In 1760, John went to England for a year while building relationships with customers and suppliers. Here he had a chance to supplement his education with travel and acquaintance with men of affairs. He listened to the debates of Parliament, witnessed the funeral of George II and the coronation of George III, and picked up a good general knowledge of the English people and their way of thinking.

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Martha Jefferson

Wife of President Thomas Jefferson

Martha Wayles was born at The Forest in Charles City County – near Williamsburg, Virginia – on October 30, 1748. Her parents were John Wayles and his first wife Martha (Patsy) Eppes, wealthy plantation owners. Martha’s mother was the daughter of Francis Eppes of Bermuda Hundred, a huge Virginia plantation. Patsy died when her daughter Martha was only three weeks old.

No record of her early years exist but in light of her father’s wealth and prominence, Martha Wayles was likely educated at home by traveling tutors in literature, poetry, French, and Bible study; she likely received considerable training in music. Certainly a young woman of her region, era, and wealth would also be trained in sewing and medicinal preparations.

Martha probably played a social role at the Wayles plantation; her later skills at Monticello would also suggest she received basic training on running a plantation, making household staples; she also assisted her father with management of crop business accounting.

Martha Wayles married Bathurst Skelton in 1766; they lived at his Charles City County plantation and had one son, John Wayles Skelton. Bathurst Skelton died in September 1768 at Williamsburg after an accident, leaving Martha a rich widow, and she moved back into her father’s house.

Thomas Jefferson was born on April 13, 1743, in Albemarle County, Virginia, the third child of Peter Jefferson, a surveyor, and Jane Randolph, daughter of a distinguished Virginia family. Their estate, Shadwell, was on the banks of the Rivanna River in the sparsely populated Piedmont Region, between the gentrified Tidewater coastline and the Blue Ridge Mountains of the frontier. Throughout his life, Jefferson would occupy a political and psychological space that balanced the responsibilities of establishment privilege with the lures of open, unexplored territory.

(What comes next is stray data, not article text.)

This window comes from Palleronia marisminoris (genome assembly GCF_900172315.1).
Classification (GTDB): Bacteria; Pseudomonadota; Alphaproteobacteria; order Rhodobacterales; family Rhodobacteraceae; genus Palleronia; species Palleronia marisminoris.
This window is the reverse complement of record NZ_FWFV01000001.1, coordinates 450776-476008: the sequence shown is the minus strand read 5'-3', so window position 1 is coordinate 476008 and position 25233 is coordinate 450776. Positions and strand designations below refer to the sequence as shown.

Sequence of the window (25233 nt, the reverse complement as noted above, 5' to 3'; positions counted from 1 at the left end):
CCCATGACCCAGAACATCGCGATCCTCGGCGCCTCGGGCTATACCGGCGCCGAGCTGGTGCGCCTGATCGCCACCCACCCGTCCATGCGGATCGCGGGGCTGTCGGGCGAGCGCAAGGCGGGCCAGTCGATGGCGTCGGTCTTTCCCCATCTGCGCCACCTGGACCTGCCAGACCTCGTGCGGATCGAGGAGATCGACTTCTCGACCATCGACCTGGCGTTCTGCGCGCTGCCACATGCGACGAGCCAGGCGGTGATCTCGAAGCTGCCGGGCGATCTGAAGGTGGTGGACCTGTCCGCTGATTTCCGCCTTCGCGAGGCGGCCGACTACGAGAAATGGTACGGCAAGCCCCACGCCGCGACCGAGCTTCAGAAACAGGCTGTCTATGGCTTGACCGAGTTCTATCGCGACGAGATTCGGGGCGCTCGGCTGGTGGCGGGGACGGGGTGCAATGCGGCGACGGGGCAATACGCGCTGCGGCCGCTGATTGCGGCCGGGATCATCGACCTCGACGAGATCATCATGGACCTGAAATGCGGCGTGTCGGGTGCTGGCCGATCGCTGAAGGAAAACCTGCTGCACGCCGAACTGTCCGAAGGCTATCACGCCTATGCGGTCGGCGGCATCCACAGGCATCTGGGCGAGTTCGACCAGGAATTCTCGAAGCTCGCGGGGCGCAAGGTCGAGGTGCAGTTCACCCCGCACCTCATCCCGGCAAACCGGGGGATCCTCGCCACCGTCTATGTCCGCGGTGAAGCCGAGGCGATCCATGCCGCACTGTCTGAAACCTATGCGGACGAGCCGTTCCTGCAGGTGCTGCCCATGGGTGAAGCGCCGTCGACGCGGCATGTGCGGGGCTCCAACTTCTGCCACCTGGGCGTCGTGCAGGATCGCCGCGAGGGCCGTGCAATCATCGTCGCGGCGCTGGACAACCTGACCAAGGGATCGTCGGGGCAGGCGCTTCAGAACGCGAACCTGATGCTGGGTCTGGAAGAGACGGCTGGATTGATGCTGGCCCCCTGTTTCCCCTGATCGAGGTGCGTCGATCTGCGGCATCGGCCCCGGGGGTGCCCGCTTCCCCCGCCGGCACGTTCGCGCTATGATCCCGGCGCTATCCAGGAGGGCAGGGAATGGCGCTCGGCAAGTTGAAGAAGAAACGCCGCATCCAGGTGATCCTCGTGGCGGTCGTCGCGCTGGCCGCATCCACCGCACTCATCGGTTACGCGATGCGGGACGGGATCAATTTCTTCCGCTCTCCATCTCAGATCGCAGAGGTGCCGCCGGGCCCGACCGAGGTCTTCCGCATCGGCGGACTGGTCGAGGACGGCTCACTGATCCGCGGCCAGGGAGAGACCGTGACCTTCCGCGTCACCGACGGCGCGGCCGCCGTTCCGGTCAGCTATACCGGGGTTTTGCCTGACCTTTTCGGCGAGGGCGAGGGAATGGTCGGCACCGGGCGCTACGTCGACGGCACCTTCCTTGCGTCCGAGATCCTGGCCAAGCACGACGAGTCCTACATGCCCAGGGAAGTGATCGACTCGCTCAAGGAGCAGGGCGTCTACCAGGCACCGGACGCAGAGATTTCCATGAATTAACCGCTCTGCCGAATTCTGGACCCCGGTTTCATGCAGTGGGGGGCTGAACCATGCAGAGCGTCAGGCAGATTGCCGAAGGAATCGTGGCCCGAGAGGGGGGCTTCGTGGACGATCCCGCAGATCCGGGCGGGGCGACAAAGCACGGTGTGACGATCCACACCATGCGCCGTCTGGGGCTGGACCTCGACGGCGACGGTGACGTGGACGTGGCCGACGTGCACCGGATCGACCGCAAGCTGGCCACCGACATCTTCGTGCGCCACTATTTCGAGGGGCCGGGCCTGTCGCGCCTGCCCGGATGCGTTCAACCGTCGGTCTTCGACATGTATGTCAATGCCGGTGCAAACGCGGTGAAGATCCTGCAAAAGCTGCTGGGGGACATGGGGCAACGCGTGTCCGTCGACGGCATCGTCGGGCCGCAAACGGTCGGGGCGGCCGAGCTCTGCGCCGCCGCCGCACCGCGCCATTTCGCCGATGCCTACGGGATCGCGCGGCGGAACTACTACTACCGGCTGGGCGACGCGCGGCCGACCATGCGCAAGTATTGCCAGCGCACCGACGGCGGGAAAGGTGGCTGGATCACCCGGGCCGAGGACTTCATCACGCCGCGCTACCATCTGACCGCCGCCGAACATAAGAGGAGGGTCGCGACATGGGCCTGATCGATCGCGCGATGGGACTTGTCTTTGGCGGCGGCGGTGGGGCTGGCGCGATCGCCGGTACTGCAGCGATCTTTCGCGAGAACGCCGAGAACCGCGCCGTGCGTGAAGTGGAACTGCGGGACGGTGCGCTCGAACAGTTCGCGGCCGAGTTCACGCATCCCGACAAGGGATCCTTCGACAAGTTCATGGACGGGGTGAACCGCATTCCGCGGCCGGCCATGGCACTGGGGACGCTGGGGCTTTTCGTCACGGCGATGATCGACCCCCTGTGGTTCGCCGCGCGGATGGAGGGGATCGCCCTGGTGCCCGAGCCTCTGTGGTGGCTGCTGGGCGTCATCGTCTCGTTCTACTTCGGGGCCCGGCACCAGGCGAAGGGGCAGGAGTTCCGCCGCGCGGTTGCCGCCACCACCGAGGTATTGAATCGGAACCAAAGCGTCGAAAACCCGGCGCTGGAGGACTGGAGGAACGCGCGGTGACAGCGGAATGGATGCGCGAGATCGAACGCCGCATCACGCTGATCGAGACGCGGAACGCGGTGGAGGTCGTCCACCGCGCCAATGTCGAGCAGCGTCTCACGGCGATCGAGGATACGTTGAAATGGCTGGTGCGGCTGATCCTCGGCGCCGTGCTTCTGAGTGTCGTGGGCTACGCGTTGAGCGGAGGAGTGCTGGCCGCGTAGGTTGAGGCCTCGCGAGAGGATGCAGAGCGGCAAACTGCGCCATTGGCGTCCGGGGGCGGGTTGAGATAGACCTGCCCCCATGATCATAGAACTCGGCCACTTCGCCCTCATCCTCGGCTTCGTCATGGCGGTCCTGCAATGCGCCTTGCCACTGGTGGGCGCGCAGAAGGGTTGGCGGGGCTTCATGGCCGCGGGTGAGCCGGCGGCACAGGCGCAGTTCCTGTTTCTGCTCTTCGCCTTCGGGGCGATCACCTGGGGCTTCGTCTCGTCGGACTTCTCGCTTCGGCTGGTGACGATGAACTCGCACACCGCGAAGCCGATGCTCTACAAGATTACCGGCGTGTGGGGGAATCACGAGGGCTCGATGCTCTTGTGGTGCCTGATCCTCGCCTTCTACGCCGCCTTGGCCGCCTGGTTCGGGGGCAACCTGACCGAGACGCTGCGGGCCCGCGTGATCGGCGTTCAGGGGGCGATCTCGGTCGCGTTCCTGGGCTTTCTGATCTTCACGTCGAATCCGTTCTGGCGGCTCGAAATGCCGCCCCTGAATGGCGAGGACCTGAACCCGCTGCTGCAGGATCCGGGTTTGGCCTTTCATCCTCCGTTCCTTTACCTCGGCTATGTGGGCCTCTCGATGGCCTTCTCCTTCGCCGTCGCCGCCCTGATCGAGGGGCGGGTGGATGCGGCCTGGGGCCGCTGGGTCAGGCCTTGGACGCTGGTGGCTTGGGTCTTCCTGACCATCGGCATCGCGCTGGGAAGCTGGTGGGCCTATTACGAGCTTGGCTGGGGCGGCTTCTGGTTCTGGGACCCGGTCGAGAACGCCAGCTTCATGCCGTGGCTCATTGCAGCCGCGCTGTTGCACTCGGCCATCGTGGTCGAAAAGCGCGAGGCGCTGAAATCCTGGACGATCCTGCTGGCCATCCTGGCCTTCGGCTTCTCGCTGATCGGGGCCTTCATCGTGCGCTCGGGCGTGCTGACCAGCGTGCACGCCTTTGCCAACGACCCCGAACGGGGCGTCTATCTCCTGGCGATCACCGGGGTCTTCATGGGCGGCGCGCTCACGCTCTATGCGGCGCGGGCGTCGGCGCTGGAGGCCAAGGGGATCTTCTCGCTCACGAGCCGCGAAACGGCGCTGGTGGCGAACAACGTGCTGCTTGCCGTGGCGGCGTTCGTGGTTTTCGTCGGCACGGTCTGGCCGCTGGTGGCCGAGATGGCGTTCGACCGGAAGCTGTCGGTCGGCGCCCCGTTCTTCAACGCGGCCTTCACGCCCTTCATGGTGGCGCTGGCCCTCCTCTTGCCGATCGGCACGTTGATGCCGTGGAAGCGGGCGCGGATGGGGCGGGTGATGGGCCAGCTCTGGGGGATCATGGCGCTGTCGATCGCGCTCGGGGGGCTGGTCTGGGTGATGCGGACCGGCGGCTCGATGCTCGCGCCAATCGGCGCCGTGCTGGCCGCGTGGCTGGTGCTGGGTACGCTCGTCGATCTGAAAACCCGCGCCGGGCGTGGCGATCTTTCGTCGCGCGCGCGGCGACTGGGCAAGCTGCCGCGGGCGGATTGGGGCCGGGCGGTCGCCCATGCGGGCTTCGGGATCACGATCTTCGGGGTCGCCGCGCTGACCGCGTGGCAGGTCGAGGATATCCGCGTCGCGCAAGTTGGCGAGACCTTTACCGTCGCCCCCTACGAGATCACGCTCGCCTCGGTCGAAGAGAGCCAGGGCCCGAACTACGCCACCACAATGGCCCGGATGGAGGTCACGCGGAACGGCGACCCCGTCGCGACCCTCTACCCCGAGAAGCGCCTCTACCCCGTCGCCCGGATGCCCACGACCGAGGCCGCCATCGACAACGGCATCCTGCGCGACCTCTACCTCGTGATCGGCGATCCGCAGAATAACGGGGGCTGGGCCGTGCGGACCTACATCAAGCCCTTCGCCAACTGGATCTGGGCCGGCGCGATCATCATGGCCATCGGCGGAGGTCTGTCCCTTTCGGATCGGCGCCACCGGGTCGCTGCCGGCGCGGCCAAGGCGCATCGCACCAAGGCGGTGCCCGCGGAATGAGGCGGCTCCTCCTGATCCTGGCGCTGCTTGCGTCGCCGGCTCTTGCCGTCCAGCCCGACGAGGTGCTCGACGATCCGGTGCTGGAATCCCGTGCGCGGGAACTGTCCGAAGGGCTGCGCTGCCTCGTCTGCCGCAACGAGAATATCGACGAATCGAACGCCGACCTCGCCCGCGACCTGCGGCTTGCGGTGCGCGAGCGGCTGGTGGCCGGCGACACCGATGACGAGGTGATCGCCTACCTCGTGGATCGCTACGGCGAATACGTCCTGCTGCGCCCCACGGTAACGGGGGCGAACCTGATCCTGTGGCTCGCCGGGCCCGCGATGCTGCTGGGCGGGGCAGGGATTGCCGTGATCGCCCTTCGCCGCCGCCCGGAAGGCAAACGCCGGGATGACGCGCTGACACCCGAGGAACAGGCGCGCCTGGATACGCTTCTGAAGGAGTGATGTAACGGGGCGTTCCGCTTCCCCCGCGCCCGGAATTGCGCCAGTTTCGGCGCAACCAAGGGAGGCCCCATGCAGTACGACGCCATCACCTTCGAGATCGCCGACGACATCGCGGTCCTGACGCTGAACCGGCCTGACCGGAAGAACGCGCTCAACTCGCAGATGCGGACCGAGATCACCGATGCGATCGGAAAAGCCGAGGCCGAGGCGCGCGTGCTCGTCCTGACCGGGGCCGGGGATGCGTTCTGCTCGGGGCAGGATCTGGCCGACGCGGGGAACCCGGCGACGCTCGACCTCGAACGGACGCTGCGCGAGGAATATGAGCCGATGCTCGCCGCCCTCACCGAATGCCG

In 1760, Jefferson entered the College of William and Mary in Williamsburg at the age of 16; he studied there for two years. At William and Mary, he enrolled in the philosophy school and studied mathematics, metaphysics, and philosophy. A keen and diligent student, according to the family tradition, and he frequently studied fifteen hours a day. In addition to his academic pursuits, young Thomas excelled as a horseman and violinist.

After graduating with highest honors in 1762, he read law with George Wythe, Virginia’s most eminent legal scholar of that era, and was admitted to the Virginia bar in 1767. Jefferson handled many cases as a lawyer in colonial Virginia, more than a hundred each year between 1768 and 1773 in General Court alone, while acting as counsel in hundreds of cases. His client list included members of Virginia’s most elite families, including members of his mother’s family, the Randolphs.

The Jefferson Marriage
Sometime in 1770, probably in Williamsburg, Martha Wayles Skelton – the widow of Jefferson’s classmate at William and Mary, Bathurst Skelton – met a rather shy attorney and scholar named Thomas Jefferson, who was then serving in the House of Burgesses. When Jefferson began courting her in December 1770, she was living again at The Forest with her young son, John, who died suddenly of a fever on June 10, 1771, when she was already engaged to Jefferson.